For Edma and Berthe Morisot, two sisters who studied under Joseph-Benoit Guichard, marriage had different effects: it led Edma to abandon her aspirations as a painter, while Berthe’s union with Édouard Manet’s younger brother Eugène substantially helped her career. Berthe has several paintings in “Women Artists in Paris,” but The Sisters, an 1896 oil on canvas, sticks out. The painting, which is in the collection of the National Gallery of Art in Washington, D.C., truly embodies the domestic sitting-room scene women artists were routinely chastised for. Morisot lavishes the image’s textiles, hairstyles, and décor with sumptuous detail. It is “soft,” not because it is lacking in technical ability, but because it excels in its ability to elicit a visceral sense of touch-ability. The sisters’ expressions are incredibly nuanced, tacitly conveying a sense of boredom, perhaps even frustration.

Morisot was an intrinsic member of the Impressionist group—the only one to participate in every show (well, she missed one in 1879, the year she gave birth to her only child). In fact, to some, Morisot embodied the movement’s true essence, in part because critics found the style “feminine” but also because of her palette and feather-like brushstrokes. After her death in 1895, Camille Mauclair declared the movement dead, saying, “It was done for, that shimmering Impressionism, an art so feminine that an admirable woman, Mme. Berthe Morisot, could by her works alone encapsulate all efforts.” Not surprisingly, some critics pit Morisot and Mary Cassatt against each other. Though they were both associated with Impressionism, the comparison is unnecessary.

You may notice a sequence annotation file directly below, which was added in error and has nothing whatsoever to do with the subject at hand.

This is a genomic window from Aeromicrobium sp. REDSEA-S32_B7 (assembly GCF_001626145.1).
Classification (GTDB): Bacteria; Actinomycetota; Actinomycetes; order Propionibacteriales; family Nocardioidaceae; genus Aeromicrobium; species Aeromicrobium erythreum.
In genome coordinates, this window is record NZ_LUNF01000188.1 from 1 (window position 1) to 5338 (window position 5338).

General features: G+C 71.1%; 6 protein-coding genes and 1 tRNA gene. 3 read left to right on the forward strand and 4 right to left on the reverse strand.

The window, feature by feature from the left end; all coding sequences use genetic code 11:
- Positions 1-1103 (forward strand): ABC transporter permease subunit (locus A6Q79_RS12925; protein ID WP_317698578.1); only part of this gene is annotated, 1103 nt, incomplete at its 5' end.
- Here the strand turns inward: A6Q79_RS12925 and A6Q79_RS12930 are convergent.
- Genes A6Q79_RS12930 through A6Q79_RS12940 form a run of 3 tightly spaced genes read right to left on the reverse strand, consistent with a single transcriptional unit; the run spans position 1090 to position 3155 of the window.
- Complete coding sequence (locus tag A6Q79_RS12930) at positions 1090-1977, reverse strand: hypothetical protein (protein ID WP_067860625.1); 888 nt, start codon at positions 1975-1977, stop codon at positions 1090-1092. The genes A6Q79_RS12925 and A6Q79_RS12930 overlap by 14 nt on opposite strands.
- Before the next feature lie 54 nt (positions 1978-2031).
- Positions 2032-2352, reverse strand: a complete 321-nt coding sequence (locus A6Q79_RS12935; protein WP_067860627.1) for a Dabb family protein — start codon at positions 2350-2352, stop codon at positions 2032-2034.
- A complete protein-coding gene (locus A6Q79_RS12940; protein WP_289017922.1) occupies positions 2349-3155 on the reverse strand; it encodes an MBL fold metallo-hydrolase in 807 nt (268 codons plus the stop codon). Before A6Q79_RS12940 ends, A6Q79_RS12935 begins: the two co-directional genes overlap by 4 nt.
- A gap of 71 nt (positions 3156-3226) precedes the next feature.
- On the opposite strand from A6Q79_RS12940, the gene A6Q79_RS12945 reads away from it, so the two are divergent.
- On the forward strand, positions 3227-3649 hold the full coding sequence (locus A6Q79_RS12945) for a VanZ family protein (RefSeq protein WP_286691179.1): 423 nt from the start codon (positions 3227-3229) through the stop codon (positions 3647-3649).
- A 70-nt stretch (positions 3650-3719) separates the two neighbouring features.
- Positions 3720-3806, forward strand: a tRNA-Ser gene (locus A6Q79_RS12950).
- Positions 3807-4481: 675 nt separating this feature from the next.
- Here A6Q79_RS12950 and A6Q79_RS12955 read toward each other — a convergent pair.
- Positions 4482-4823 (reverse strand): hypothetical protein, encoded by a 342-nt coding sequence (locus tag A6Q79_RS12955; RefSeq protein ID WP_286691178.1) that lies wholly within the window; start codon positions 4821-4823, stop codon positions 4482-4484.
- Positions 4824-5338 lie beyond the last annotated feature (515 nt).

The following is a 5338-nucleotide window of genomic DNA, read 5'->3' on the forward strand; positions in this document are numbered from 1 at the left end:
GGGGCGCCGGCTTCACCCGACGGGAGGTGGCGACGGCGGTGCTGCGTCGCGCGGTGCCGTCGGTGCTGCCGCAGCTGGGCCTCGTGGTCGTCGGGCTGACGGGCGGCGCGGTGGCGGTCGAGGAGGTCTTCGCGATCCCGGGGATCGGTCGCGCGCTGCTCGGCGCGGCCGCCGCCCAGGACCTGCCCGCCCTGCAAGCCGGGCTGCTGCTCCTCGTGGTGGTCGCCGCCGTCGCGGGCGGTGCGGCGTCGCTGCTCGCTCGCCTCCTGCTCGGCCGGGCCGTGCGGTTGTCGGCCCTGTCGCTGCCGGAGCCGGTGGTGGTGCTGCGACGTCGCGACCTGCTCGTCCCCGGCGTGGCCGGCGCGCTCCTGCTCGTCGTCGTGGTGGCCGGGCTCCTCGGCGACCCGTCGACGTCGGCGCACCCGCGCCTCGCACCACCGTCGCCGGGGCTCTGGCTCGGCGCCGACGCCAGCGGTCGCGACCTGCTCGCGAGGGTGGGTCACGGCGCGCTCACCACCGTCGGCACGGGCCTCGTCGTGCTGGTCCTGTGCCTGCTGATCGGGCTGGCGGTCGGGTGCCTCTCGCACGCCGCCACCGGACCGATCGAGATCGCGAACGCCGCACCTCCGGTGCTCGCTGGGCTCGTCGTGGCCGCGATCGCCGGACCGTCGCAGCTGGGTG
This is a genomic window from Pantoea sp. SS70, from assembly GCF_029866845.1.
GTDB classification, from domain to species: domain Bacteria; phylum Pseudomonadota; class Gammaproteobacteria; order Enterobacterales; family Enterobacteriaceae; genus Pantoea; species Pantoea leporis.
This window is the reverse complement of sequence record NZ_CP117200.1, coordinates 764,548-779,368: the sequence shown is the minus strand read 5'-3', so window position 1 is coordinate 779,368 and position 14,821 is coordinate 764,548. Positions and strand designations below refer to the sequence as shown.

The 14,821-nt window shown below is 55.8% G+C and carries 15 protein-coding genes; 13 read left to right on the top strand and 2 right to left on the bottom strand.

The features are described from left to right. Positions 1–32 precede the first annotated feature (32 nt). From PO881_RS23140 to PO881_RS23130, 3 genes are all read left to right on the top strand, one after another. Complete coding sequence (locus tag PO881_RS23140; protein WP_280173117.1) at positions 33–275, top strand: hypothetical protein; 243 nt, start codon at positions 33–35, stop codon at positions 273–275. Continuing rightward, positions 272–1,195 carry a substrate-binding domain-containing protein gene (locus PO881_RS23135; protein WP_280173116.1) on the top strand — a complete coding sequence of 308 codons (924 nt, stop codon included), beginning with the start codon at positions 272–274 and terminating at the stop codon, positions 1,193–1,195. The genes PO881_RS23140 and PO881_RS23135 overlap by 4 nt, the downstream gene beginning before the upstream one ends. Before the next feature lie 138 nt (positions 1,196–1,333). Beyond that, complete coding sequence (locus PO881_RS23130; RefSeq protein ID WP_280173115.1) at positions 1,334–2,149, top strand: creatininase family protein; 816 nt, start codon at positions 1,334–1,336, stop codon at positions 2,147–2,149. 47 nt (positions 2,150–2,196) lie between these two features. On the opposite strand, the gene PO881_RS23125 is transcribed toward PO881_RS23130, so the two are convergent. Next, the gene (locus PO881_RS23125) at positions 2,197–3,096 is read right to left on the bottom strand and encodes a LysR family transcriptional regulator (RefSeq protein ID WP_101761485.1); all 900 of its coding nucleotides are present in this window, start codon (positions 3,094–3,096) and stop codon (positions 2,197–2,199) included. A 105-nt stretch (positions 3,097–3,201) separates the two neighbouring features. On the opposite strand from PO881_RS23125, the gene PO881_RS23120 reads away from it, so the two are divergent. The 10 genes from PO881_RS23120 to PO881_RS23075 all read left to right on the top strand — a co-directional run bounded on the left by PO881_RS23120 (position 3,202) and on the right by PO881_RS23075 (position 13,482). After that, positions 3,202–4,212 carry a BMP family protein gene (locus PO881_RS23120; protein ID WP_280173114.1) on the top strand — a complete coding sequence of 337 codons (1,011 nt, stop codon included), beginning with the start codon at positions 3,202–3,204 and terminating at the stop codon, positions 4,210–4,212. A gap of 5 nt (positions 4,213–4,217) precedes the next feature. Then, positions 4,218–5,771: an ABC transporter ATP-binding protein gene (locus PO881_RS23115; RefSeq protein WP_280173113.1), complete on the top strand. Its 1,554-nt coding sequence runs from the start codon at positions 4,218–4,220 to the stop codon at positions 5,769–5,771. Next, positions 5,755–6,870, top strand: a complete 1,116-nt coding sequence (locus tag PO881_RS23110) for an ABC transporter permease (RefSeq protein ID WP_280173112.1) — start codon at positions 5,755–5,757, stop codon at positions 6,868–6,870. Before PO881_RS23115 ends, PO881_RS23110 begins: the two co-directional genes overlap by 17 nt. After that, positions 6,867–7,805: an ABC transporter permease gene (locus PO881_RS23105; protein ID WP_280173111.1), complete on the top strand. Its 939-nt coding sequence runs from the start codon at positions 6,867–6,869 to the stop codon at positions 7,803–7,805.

Cassatt is perhaps the best-known American woman who lived in Paris during the 19th century. Like Bonheur, she never married and enjoyed a substantial amount of freedom. She trained in Chaplin’s studio and maintained a close friendship with Edgar Degas, who invited her to show with the Impressionists in 1879. She was substantially wealthy and well-connected, which was the case for the majority of women who gained traction in the French art world during this period (though this is also true of artists of both genders and most time periods).

Cassatt is best known for her depictions of mothers and children, as well as for her domestic subjects and portraits. Autumn, Portrait of Lydia Cassatt (1880), which will be featured in “Women Artists in Paris,” depicts Mary’s sister Lydia bundled up in an extravagant red coat that matches her red hair, sitting on a park bench. The subject of several Cassatt paintings, including Woman Reading and The Cup of Tea, Lydia was given a voice in Harriet Scott Chessman’s 2001 novel Lydia Cassatt Reading the Morning Paper. Lydia died of a kidney ailment the year after Autumn, Portrait was painted, and there’s something comforting in knowing that the gaze in this picture was not male but sisterly. Perhaps, that’s “soft,” “emotional,” or “feminine,” but it’s meaningful.

By Sarah E. Fensom

Author: Art & Antiques Magazine | Publish Date: September 2017